- Location. Your insurer may use the black box data to confirm that your car is kept overnight where you say it is. This helps personalize your premiums further and confirm that the information you have provided is accurate.
- Distance driven per year. This makes a big difference to the lifespan of a car and the chances of needing to make a claim, but can be difficult to prove. The use of a black box lets your insurer understand how far you drive in a year and whether this is more or less than most other people, and adjust your premiums accordingly.
- GPS data. The black box also includes a GPS tracker which can be used to help police recover the vehicle if it’s stolen, and provide further information about driving habits.
Is it safe to trust a telematics device with my data?
Some privacy advocates have expressed concerns over the data that is collected from these telematics devices. You may be able to obtain less costly car insurance, but at what cost? What is being done with this personal information? And is it being shared with anyone? If you share these concerns, you’ll want to make sure your insurance provider offers full disclosure of what happens to the data that is collected.
Fortunately, you’ll find that most, if not all, of the insurance companies that offer usage-based insurance do not sell your info to third parties and are fully transparent with what they do with that data. Another factor that might help to put your mind at ease is that none of these tracking programs is mandatory. The insurance provider allows you to opt-in and opt-out at any point.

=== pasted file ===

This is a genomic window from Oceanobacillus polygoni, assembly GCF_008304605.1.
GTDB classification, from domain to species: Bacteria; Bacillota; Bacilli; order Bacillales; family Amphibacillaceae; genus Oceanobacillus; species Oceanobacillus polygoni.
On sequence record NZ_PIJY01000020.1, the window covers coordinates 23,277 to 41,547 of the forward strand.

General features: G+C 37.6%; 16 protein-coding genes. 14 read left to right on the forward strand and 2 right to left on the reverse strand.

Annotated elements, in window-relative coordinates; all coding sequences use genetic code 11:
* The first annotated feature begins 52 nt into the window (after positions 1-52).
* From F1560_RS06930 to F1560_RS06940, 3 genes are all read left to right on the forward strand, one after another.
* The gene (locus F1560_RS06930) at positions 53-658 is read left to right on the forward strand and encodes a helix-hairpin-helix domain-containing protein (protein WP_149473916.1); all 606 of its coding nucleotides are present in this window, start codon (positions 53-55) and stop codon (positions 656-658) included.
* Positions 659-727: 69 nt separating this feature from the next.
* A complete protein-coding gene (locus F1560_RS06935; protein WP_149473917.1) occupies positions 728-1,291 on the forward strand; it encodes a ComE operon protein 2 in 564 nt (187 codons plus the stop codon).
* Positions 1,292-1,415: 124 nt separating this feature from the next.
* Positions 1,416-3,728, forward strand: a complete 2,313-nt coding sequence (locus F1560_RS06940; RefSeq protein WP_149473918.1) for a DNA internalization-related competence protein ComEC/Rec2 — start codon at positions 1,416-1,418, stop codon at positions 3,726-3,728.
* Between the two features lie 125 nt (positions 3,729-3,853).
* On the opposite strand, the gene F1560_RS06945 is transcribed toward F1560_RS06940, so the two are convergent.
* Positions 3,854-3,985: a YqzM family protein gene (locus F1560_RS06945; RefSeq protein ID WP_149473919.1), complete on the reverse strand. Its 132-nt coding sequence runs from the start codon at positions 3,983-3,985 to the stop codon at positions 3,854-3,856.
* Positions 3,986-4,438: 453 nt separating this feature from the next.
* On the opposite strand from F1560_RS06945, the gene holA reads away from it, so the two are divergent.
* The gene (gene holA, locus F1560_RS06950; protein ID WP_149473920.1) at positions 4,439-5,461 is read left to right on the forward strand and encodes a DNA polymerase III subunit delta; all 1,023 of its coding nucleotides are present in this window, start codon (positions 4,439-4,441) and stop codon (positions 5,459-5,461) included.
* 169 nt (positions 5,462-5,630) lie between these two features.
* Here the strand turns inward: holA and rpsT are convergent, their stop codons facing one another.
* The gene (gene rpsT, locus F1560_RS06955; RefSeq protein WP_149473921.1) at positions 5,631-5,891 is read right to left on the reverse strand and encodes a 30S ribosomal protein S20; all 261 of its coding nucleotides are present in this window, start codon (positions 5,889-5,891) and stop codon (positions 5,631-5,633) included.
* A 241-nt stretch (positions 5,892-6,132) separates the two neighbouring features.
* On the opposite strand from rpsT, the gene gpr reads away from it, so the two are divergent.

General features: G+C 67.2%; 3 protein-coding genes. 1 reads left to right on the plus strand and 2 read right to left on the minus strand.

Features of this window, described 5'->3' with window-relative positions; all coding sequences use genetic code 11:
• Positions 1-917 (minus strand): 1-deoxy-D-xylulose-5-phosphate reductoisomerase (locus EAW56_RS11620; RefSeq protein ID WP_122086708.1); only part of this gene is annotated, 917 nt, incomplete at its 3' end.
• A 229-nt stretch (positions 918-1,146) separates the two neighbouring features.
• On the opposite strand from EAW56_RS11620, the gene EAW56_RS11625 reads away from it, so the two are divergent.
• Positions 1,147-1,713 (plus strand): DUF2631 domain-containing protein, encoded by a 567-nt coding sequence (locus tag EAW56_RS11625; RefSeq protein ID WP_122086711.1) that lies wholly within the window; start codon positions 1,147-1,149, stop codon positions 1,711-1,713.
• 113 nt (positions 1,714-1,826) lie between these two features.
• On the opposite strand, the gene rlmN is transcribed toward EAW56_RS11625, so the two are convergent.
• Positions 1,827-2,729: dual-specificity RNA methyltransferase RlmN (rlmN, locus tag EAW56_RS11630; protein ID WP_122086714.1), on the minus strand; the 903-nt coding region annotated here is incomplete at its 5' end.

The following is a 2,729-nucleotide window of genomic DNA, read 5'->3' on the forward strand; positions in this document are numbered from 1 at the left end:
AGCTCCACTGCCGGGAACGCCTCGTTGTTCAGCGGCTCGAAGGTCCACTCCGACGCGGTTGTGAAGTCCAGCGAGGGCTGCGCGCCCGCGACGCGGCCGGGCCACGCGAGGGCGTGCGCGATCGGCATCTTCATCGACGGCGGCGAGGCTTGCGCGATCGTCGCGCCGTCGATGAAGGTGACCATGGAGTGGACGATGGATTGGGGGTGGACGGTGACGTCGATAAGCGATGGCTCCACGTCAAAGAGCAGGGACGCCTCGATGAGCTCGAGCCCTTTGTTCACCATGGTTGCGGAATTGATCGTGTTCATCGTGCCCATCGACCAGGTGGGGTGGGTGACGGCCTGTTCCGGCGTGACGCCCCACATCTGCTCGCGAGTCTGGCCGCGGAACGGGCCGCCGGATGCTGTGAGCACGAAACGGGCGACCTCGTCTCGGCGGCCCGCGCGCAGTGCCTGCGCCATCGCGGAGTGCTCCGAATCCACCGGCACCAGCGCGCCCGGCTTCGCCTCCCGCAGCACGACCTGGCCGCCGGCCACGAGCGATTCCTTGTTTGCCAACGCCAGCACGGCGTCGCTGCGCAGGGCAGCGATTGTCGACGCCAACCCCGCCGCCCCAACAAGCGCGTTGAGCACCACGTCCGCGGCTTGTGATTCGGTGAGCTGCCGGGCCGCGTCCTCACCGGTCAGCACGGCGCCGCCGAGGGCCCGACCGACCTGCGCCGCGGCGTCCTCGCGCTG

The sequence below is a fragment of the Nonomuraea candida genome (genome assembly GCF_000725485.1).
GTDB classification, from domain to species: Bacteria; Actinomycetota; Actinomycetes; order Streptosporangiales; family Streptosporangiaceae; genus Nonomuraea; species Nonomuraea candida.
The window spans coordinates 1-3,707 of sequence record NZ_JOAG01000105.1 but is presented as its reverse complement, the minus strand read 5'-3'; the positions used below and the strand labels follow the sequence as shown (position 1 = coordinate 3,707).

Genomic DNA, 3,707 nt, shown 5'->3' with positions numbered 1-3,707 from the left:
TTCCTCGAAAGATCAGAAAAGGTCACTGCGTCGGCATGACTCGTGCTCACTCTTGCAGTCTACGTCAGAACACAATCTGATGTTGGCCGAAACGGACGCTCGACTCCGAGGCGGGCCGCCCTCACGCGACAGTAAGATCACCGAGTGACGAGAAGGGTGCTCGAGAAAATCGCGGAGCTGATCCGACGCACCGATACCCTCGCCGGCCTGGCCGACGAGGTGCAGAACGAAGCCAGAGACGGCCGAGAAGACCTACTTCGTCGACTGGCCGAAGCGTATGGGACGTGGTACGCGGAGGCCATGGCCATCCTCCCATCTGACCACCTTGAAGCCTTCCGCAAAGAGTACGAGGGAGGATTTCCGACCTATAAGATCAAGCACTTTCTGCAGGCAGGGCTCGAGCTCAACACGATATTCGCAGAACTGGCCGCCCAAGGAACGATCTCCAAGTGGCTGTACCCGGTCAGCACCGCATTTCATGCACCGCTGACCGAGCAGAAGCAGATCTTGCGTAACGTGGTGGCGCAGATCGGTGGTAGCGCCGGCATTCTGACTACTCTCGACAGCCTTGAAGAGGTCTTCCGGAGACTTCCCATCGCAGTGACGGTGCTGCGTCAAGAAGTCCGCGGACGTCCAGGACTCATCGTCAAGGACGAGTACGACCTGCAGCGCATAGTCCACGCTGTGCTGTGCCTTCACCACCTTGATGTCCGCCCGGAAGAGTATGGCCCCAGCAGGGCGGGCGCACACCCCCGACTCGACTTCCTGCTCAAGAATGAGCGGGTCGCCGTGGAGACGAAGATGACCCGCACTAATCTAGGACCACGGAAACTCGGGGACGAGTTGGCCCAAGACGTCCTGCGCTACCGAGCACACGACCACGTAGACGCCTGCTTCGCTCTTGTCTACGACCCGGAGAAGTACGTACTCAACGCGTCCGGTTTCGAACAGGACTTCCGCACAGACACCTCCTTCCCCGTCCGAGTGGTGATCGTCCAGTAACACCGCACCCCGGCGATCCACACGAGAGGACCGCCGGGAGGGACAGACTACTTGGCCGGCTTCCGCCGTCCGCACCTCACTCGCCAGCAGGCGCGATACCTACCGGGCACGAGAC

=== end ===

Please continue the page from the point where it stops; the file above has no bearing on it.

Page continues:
Another privacy concern is the GPS tracking feature on the device. For some, this is too invasive. There is concern for what is called “location discrimination.” If you park your car and/or travel in a part of town that is considered dangerous and has a high crime rate, this might cause your insurance premium to increase. However, some devices allow drivers to turn of the GPS feature. If this is a worry for you, check to see if disabling the GPS is an option.
When deciding if usage-based insurance is the route you want to take, you’ll want to weigh any privacy concerns with the discount you might receive.
Pros and cons of pay-as-you-go car insurance
- Lets you get car insurance at a lower price
- Means you only pay for the amount you drive
- Can be used to quickly achieve the equivalent of a high no-claims discount
- Will actively result in lower premiums for good drivers
- GPS functionality assists recovery if your vehicle is stolen
- Helps you become a safer driver
- Provides thorough information and evidence in the event of a dispute
- Only ideal for people who drive less or better than average
- Requires more policy management than most typical policies
- It is currently only available with comprehensive car insurance policies